Thursday, 5 November 2015

Chaos in Crete

A belated post following a workshop on storytelling in science education Rachel (FSC Scotland) and I were running at the European Marine Science Educators Association conference in Crete. Cushy right? 

I'd gotten a little preparatory reading done and, as far as I could tell, the Heraklion area was not the buzzing hub of Cretan bird life; but after a drab Scottish summer and the short winter nights on the horizon, I was certainly ready for a chance to be out in the warm (hopefully not too warm). I was also aware that spare time would be incredibly limited, so I set my sites low with hope of a handful of new species: maybe a shrike or two, or a new heron, perhaps a red-throated pipit... 

On the first day there was the usual disappointment. The venue were nowhere near fresh water, there were very few birds on the surrounding wires, the scrub was filled with sparrows... As we walked along the sea front I failed to spot a single gull or wader. Inside, I was grumbling... too warm... bloody heavy camera... gotta be a dry river bed somewhere...

We eventually reached the aquarium, our venue for the week, and I got my first hints of wildlife. In amongst the ubiquitous sparrows, a few crested larks and pipits foraged... not much, but a start.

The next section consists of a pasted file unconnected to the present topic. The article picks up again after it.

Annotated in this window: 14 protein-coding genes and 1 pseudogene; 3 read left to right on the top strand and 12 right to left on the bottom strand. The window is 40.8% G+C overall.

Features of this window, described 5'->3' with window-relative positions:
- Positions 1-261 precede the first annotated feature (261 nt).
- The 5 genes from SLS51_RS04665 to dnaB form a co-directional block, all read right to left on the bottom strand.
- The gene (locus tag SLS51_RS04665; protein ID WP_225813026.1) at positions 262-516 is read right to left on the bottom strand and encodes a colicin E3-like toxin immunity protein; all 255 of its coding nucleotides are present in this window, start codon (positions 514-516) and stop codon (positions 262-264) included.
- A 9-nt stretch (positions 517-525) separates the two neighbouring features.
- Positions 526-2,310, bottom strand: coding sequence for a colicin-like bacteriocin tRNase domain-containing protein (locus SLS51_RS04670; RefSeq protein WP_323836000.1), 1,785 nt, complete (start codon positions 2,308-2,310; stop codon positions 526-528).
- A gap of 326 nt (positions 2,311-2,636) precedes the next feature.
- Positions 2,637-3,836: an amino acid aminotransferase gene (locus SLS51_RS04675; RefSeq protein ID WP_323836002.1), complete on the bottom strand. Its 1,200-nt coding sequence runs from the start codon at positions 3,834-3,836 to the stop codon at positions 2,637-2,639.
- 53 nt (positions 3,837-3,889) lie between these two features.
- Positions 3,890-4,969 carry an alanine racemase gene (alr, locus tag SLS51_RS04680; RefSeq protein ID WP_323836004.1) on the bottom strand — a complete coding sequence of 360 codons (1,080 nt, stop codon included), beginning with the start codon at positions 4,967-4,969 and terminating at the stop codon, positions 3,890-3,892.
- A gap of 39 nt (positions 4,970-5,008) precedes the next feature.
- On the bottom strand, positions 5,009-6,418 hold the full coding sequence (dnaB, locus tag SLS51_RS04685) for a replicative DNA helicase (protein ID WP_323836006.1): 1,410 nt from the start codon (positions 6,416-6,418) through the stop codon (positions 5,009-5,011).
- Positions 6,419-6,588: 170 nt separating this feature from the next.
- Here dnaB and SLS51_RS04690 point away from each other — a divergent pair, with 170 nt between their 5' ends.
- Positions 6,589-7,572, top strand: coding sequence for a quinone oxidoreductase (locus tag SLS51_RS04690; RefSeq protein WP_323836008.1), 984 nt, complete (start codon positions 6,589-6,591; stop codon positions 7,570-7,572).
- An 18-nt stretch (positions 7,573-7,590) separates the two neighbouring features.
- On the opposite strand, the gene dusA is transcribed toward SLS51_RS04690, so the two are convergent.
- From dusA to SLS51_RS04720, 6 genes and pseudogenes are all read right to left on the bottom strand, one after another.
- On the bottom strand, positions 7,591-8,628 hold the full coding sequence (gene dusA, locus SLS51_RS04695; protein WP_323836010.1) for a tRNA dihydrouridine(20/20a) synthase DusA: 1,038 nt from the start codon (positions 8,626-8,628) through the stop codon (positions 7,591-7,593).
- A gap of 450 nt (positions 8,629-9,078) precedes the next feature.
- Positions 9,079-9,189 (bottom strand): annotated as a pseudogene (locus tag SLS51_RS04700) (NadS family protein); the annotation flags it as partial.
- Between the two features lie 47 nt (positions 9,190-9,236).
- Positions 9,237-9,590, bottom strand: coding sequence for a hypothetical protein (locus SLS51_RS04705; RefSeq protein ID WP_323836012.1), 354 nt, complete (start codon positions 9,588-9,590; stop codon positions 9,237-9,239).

Crested Lark

prob. tawny pipit

The next day I cracked it. Look up. As I sat dejectedly with a coffee I watched a falcon come in from the sea. Then a flock of egrets go over. Then purple heron. Three hooded crows. Over the break I ticked of a further four species before giving up and immersing myself in the haze of networking and strong coffee that is the conference day.

Unfortunately that was abut it, aside from the flyovers the real highlight was the incredibly confiding kingfishers that worked the little inlets along the beach. But there was so much promise in the hills that loomed on the horizon, covered by low scrub. When I return I'll be heading to those hills (more prepared for the hot weather), with warblers in my sights. Until then I have the memory of strong coffee, friendly delegates, and the promise of doing it all again next year in Belfast.

Storytelling workshop

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